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  • Chuck Hulse

Variable Pay – Predictable Results

The nature of an incentive (a variable type of compensation) is to align the goals of the organization with the efforts and focus of the professional administrator. About 50% of the senior leaders responding to the MGMA compensation survey indicate they have an opportunity to earn incentive compensation. Our experience at MedMan is similar. The annual financial opportunity in the MGMA data ranges between 5% and 20% of base compensation – meaningful, but not overweighting total annual earnings potential with the variable portion.


Variable pay through individual bonus programs or incentive plans include a combination of practical and philosophical considerations. Consider our financial reality. Incomes for physicians in private practice have been under pressure with declining revenues and escalating costs – if extra money shows up, it goes to the owners. Another practical reality is that our environment is in a constant state of change, so when organizational planning gives way to the priority du jour – setting targets in this environment is difficult. Even when the goal is clear, measurement systems can me murky. In contrast to straightforward production-based physician incentive plans, measuring the performance of an administrative professional is less straightforward. Think about teamwork. Whereas much of a doctor’s work is one on one, administrators lead teams of people to produce results. When the team is successful, is that directly attributable to the leader, or the efforts of the team, or both? There is also a kind of cognitive dissonance at play with Administrators needing to act in the long-term interests of the organization, with projects that can span months or sometimes years, when incentive systems are mostly designed for the short term. Moreover, an administrator is vested with the responsibility to make decisions that could be construed as self-serving, risking the appearance of impropriety and erosion of trust. Thus, incentive systems exist, can be effective, but require vigilant oversight and clear communication.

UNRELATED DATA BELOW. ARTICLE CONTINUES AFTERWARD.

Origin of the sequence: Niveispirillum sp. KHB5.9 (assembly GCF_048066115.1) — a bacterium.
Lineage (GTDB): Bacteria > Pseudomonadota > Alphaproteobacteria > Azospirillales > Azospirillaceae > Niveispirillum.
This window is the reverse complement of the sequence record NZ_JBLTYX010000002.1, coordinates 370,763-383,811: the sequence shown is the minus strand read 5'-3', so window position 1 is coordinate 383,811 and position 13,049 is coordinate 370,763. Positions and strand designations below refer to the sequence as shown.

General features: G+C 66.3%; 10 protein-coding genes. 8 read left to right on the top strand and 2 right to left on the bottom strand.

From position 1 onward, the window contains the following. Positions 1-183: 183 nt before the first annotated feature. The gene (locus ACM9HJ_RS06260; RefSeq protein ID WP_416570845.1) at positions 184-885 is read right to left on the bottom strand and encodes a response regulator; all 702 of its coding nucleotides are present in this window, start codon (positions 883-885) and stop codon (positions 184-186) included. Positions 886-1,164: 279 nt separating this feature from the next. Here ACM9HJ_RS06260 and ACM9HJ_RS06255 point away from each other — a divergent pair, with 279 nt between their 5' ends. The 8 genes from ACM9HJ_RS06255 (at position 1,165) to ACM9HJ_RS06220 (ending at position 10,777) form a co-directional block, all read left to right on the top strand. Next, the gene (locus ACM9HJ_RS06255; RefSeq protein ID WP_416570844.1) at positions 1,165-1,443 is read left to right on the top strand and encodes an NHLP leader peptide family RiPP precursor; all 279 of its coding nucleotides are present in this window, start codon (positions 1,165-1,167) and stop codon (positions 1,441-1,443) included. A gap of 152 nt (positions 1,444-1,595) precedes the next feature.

Despite the challenges, for the right practice, and with the right circumstances (strong value-based leadership, reliable reporting systems, clear goals and objectives) an incentive plan can help align individual effort to organizational goals. What goals? Performance has been tagged to many and varied things – Net Promoter Scores, practice overhead rates, profitability, timely payroll and others. Each has its challenges.


Our bias as a management company is to take a balanced view of performance. Our strategic planning process itself stresses the importance of a balanced plan with goals related to people, service, quality, growth, as well as a financial focus. As a result, we believe that incentive programs should recognize both strategic and financial performance – performance compared to the annual plan as well as financial results.


Note a couple other related points. First is that a reward system should place the reward as close to the performance as possible, so annual programs are arguably less effective than those measured at more frequent intervals. Second, imperfect goal settings and measurement systems argue for a system to recognize partial achievement, with a pro-rata portion of the incentive potential. Two or three measures, keep it simple, keep it balanced, reward your people, get things done.